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Coronation of the Virgin

Mar 17, 2017

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the Coronation of the Virgin or Coronation of Mary is a subject in Christian art, especially popular in Italy in the 13th to 15th centuries, but continuing in popularity until the 18th century and beyond. Christ, sometimes accompanied by God the Father and the Holy Spirit in the form of a dove, places a crown on the head of Mary as Queen of Heaven. In early versions the setting is a Heavenimagined as an earthly court, staffed by saints and angels; in later versions Heaven is more often seen as in the sky, with the figures seated on clouds. The subject is also notable as one where the whole Christian Trinity is often shown together, sometimes in unusual ways. Although crowned Virgins may be seen in Orthodox Christian icons, the coronation by the deity is not. Mary is sometimes shown, in both Eastern and Western Christian art, being crowned by one or two angels, but this is considered a different subject.


The subject became common as part of a general increase in devotion to Mary in the Early Gothic period, and is one of the commonest subjects in surviving 14th-century Italian panel paintings, mostly made to go on a side-altar in a church. The great majority of Roman Catholic churches had (and have) a side-altar or "Lady chapel" dedicated to Mary. The subject is still often enacted in rituals or popular pageants called May crownings, although the crowning is performed by human figures.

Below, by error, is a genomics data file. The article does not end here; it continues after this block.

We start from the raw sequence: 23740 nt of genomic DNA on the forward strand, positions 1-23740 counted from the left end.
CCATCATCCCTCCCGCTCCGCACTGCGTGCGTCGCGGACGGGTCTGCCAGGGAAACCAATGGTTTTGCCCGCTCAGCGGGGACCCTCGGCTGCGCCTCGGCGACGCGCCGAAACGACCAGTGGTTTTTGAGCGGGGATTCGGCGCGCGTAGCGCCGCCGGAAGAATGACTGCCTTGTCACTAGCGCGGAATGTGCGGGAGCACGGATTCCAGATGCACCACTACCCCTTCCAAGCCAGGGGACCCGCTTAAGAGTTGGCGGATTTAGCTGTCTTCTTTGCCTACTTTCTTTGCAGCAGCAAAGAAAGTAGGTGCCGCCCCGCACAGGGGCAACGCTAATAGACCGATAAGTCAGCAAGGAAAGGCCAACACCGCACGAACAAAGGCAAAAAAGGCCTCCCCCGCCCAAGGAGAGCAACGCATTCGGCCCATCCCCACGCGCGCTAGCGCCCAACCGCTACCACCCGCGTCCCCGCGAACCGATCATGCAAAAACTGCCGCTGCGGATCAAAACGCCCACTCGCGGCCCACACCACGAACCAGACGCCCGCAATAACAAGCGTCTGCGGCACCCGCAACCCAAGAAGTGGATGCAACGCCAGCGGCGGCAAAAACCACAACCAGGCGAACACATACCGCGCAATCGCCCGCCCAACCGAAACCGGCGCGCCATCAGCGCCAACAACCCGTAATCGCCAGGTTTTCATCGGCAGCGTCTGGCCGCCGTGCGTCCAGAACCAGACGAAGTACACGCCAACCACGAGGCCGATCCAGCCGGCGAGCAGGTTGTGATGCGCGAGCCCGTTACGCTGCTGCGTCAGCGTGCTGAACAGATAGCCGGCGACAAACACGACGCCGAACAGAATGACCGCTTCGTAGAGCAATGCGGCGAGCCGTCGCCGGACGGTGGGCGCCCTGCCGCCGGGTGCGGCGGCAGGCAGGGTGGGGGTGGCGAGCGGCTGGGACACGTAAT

The belief in Mary as Queen of Heaven obtained the papal sanction of Pope Pius XII in his encyclical Ad Caeli Reginam (English: Queenship of Mary in Heaven) of October 11, 1954.It is also the fifth Glorious Mystery of the Rosary. The Roman Catholic Church celebrates the feast every August 22, where it replaced the former octave of the Assumption of Mary in 1969, a move made by Pope Paul VI. The feast was formerly celebrated on May 31, at the end of the Marian month, where the present general calendar now commemorates the Feast of the Visitation. In addition, there are Canonical coronations authorized by the Pope which are given to specific Marian images venerated in a particular place.